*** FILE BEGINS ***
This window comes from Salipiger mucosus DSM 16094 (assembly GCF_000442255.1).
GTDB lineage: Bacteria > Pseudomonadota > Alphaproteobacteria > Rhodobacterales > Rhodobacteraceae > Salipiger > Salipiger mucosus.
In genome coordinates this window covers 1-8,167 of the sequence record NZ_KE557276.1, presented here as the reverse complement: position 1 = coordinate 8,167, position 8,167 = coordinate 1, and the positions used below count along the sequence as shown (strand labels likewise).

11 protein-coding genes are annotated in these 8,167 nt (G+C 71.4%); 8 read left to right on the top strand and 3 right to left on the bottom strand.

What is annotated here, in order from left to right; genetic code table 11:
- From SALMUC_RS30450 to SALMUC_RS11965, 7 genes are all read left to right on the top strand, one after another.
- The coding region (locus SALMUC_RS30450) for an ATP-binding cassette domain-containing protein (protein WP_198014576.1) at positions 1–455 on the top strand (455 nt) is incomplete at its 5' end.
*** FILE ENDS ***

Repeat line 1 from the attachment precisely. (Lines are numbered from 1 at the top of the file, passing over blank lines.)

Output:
This window comes from Salipiger mucosus DSM 16094 (assembly GCF_000442255.1).